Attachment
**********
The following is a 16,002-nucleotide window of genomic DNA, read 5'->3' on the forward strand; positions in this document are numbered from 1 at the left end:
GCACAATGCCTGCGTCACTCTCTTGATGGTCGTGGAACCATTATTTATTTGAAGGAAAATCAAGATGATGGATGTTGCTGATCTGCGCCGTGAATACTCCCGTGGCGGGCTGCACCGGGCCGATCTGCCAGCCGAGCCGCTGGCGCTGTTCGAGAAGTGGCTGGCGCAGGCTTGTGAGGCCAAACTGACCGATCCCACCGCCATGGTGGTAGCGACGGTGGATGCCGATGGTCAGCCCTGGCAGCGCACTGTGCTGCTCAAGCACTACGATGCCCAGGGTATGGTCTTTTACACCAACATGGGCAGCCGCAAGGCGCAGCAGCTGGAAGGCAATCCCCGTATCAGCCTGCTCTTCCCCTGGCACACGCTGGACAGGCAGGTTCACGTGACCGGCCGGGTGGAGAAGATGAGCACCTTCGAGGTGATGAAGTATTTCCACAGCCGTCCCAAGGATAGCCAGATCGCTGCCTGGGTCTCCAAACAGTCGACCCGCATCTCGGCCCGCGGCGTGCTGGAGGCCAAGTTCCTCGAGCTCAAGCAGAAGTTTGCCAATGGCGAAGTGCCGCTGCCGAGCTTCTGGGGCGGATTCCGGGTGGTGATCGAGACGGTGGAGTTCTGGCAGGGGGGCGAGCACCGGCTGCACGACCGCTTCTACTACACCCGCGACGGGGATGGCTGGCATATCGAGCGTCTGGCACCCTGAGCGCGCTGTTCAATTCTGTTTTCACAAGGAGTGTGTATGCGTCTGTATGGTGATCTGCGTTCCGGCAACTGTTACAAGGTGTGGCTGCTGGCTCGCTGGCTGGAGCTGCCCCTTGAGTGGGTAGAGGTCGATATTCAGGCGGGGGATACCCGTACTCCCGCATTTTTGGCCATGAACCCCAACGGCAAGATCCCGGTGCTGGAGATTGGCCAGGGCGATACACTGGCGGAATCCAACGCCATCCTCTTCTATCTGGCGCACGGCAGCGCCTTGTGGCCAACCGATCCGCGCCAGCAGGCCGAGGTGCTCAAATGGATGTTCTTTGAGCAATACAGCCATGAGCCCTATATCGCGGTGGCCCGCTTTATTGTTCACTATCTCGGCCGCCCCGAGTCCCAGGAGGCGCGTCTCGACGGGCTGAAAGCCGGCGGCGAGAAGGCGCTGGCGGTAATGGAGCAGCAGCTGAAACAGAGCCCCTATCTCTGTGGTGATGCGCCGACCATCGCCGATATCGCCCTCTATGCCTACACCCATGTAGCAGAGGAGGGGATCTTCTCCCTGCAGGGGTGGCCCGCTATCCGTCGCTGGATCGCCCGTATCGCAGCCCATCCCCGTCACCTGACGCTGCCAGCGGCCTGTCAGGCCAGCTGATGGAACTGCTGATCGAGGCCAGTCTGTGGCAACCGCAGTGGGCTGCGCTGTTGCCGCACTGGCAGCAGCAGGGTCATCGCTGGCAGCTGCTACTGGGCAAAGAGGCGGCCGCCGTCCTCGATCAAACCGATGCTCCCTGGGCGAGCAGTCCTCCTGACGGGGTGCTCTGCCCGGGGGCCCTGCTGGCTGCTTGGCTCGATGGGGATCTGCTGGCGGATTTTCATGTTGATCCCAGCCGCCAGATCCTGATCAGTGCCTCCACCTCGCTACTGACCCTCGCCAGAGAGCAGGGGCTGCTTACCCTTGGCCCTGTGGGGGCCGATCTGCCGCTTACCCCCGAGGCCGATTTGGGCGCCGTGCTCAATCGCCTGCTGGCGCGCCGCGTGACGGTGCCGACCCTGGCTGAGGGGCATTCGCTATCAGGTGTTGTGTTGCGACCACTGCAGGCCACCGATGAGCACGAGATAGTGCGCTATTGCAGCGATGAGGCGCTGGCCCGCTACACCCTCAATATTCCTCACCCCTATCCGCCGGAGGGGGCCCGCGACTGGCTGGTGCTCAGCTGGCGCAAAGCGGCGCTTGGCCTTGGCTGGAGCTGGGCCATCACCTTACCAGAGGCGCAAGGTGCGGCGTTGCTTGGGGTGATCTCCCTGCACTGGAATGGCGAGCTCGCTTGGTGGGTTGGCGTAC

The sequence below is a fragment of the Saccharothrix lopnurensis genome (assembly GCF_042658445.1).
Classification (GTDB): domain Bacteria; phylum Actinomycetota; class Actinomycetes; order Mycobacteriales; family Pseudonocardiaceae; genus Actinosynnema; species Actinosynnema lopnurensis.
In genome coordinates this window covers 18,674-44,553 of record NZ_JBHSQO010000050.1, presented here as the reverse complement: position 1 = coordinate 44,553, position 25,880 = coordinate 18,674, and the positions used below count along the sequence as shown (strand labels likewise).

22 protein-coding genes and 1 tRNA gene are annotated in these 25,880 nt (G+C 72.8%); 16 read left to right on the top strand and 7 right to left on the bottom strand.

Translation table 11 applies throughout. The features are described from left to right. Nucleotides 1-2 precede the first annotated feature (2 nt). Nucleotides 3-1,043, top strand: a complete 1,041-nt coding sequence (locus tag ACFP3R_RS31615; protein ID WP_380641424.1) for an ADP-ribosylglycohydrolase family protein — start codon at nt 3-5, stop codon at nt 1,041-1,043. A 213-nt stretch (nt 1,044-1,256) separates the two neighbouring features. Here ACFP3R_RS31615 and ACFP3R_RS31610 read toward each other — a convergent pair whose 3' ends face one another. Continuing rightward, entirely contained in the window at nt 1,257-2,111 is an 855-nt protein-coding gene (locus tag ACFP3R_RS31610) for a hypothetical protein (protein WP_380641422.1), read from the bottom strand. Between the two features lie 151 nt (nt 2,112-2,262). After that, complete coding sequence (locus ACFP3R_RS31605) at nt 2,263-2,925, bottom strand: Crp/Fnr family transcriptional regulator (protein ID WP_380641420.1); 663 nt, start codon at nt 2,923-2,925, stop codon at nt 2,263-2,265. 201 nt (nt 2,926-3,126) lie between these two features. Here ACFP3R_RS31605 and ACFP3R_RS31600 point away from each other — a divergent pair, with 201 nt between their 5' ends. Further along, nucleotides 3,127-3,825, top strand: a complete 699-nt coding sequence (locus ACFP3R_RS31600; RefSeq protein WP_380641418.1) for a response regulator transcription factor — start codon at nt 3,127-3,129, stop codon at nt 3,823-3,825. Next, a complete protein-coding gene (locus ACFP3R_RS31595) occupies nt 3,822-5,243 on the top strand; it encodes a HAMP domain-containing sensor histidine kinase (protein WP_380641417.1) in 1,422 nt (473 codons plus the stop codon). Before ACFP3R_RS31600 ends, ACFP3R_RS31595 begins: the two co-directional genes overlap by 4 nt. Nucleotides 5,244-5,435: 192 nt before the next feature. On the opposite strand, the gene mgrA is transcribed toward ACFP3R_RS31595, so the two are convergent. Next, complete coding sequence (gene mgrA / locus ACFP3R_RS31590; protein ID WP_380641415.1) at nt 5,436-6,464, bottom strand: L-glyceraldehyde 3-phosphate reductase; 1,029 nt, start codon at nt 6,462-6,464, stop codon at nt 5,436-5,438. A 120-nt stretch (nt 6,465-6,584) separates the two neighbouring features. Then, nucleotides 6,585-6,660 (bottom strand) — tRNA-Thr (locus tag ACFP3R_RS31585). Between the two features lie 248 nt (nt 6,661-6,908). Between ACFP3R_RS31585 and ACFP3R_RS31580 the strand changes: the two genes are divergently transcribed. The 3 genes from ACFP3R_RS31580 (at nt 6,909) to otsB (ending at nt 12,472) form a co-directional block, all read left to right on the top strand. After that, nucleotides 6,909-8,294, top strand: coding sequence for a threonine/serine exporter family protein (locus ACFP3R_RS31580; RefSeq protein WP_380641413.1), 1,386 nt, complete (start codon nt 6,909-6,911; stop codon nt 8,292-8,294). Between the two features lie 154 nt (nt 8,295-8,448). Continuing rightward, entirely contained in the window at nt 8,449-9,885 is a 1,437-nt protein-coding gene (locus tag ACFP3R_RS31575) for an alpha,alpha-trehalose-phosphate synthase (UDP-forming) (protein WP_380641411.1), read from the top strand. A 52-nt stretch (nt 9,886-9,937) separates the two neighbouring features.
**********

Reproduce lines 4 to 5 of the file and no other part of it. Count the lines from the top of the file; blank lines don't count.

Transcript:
Classification (GTDB): domain Bacteria; phylum Actinomycetota; class Actinomycetes; order Mycobacteriales; family Pseudonocardiaceae; genus Actinosynnema; species Actinosynnema lopnurensis.
In genome coordinates this window covers 18,674-44,553 of record NZ_JBHSQO010000050.1, presented here as the reverse complement: position 1 = coordinate 44,553, position 25,880 = coordinate 18,674, and the positions used below count along the sequence as shown (strand labels likewise).